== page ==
فرایند انتخاب عجیب برای درمان اختلالات طیف اوتیسم
|کد مقاله||سال انتشار||مقاله انگلیسی||ترجمه فارسی||تعداد کلمات|
|31573||2015||5 صفحه PDF||سفارش دهید||2770 کلمه|
Publisher : Elsevier - Science Direct (الزویر - ساینس دایرکت)
Journal : Research in Autism Spectrum Disorders, Volume 9, January 2015, Pages 21–25
Treatments for Autism Spectrum Disorder (ASD) vary widely. The disorder is now considered treatable, but some interventions have extensive empirical support, while other interventions have none. Despite these stark differences in the evidence base for interventions, and efforts to educate the public, little correlation exists between what treatments work and what treatments parents choose. This review covers treatments, what people choose, and possible reasons choices are made, plus what factors may influence these choices. Data of this sort are important for clinicians and researchers, since multiple issues dictate treatment selection.
Autism Spectrum Disorders (ASD) are common, and present with life-long symptoms (Matson et al., 2009a and Matson et al., 2008b). Core symptoms include social and communication deficits, and the presence of rituals and stereotypies (Ben-Sasson and Carter, 2013, Brooks and Ploog, 2013, Horovitz and Matson, 2010, Matson et al., 2010a, Matson and Dempsey, 2008 and Matson et al., 2009c). More than perhaps any other problem in the field of mental health, the ASD literature is fraught with controversy (Matson & LoVullo, 2009). Issues such as how core symptoms should be defined have received a great deal of attention (Matson and Boisjoli, 2008, Matson et al., 2012, Matson et al., 2005, Rivet and Matson, 2011 and Worley and Matson, 2012). The type of comorbid symptoms and what causes them is also among these topics (Matson and Boisjoli, 2007, Matson et al., 2009b, Matson et al., 2010b, Matson et al., 2009e and Mazzone et al., 2013). For example, intellectual disabilities are known to occur at high rates among persons with ASD (Cherry et al., 1997, Matson et al., 2008c and Paclawskyj et al., 1997). They can exacerbate a variety of problems such as feeding behaviors, self-injury, and other maladaptive behaviors (Kuhn and Matson, 2002, Matson et al., 2008a and Matson and Kuhn, 2001). These comorbid conditions can also further exacerbate core symptoms such as social skills (Matson et al., 1999a and Matson et al., 1998b) and emotional disorders (Matson et al., 1999b, Matson and Smiroldo, 1997 and Wu et al., 2013). Challenging behaviors are also reported at high rates, and can markedly complicate the treatments used (Lane, Paynter, & Sharman, 2013).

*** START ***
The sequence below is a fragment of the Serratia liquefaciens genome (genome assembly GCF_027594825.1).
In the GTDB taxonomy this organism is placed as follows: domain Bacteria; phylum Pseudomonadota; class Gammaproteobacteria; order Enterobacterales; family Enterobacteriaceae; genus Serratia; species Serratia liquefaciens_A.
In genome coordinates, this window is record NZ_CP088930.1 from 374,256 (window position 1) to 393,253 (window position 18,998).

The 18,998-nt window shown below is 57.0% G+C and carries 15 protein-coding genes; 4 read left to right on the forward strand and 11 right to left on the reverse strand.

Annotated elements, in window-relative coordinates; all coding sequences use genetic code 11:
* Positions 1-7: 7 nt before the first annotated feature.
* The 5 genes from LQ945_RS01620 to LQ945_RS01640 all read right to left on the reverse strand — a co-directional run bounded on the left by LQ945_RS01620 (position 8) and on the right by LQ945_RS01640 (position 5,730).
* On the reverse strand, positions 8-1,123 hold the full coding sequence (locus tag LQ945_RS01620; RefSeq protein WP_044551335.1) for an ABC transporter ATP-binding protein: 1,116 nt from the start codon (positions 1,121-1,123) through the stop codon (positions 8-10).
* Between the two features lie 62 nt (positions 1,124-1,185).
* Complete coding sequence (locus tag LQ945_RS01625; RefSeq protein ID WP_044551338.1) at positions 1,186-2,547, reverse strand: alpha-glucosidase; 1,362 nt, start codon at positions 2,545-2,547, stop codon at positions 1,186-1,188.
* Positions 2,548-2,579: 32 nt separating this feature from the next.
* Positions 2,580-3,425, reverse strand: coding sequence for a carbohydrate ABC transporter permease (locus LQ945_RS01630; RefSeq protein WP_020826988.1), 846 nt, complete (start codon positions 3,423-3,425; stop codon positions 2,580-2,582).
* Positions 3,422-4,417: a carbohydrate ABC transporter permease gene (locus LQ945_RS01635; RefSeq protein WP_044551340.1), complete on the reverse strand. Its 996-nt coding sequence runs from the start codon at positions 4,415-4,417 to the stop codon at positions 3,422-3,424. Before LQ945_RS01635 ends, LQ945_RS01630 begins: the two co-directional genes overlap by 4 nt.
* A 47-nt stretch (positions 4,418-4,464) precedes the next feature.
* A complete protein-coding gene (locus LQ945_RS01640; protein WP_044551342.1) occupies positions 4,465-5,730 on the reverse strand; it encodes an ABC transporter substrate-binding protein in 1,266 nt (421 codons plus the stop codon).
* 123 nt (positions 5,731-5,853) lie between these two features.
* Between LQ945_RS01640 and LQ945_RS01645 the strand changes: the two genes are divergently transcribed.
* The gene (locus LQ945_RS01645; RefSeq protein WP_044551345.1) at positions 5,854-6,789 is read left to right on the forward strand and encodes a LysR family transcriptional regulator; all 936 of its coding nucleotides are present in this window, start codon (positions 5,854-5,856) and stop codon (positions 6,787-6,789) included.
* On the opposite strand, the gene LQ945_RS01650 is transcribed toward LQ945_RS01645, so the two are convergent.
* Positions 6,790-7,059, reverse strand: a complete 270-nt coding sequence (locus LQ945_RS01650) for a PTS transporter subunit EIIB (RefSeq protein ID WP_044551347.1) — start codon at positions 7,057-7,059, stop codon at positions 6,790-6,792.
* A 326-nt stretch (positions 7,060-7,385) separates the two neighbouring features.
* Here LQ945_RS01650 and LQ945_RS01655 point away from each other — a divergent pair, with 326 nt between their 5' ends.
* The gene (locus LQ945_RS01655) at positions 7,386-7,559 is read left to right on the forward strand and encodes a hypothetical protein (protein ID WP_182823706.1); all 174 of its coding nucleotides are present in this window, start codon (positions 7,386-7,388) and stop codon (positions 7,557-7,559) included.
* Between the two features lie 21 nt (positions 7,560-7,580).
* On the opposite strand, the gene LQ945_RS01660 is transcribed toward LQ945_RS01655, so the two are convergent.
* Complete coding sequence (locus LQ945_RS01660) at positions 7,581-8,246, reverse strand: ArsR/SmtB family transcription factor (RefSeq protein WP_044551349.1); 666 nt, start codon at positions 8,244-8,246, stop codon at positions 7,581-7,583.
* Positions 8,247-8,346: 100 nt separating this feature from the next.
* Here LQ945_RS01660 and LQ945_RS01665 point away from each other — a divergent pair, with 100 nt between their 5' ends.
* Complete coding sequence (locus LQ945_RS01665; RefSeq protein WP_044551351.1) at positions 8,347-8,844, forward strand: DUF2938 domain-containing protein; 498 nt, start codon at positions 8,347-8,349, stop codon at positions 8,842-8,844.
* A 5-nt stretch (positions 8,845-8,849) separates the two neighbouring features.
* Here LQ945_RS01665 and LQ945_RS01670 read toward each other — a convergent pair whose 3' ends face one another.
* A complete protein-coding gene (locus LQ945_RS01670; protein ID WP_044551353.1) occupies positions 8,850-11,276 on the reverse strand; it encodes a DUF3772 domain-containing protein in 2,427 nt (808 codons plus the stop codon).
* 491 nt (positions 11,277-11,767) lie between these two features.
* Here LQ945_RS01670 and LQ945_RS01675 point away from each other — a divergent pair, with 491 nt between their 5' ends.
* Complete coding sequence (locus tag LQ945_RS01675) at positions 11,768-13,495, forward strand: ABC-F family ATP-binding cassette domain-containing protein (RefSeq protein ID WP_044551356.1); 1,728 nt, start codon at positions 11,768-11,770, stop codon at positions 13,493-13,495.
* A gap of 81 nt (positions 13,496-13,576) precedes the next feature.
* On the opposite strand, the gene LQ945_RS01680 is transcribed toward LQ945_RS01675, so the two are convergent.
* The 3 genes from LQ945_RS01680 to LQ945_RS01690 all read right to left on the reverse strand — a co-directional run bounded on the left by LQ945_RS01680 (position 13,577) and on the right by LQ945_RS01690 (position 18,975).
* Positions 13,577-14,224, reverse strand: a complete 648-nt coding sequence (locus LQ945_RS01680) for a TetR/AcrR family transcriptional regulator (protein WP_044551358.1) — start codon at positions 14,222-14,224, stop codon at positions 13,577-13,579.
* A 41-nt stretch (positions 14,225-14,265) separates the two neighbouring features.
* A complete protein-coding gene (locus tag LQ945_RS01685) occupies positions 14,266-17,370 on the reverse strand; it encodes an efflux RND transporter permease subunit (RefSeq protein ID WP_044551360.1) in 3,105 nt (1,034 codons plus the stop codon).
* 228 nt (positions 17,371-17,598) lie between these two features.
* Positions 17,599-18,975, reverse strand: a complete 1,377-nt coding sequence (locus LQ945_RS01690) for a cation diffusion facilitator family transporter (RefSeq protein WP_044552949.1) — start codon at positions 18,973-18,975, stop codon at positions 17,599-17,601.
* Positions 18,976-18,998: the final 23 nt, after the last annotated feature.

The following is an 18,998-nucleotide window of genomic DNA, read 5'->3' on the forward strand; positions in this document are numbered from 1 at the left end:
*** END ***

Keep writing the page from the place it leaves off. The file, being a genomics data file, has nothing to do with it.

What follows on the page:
نتیجه گیری انگلیسی
Parents tend to be the arbiters of their child's treatment, often well into adulthood. Efforts to explore why and how parents select interventions are beginning to pick up steam, but much more research on the topic is needed. What is very clear at this point is that how parents select treatment is vastly different from how researchers in the field rank treatments by evaluation of effectiveness. Cost, availability, child and family characteristics, and many other factors do not have to be confronted by researchers in determining treatments that should be used. What is needed is a better understanding of the complex process parents face. Professionals could then address these factors, providing a more comprehensive and client/parent specific strategy. The goal should be to guide parents toward optimal, comprehensive treatment selection. Ultimately these choices belong to parents. However, it is the professional's responsibility to provide systematic versus haphazard information in treatment selection. This will require professionals as a group to become much more well-versed on treatments in general and parent treatment selection strategies.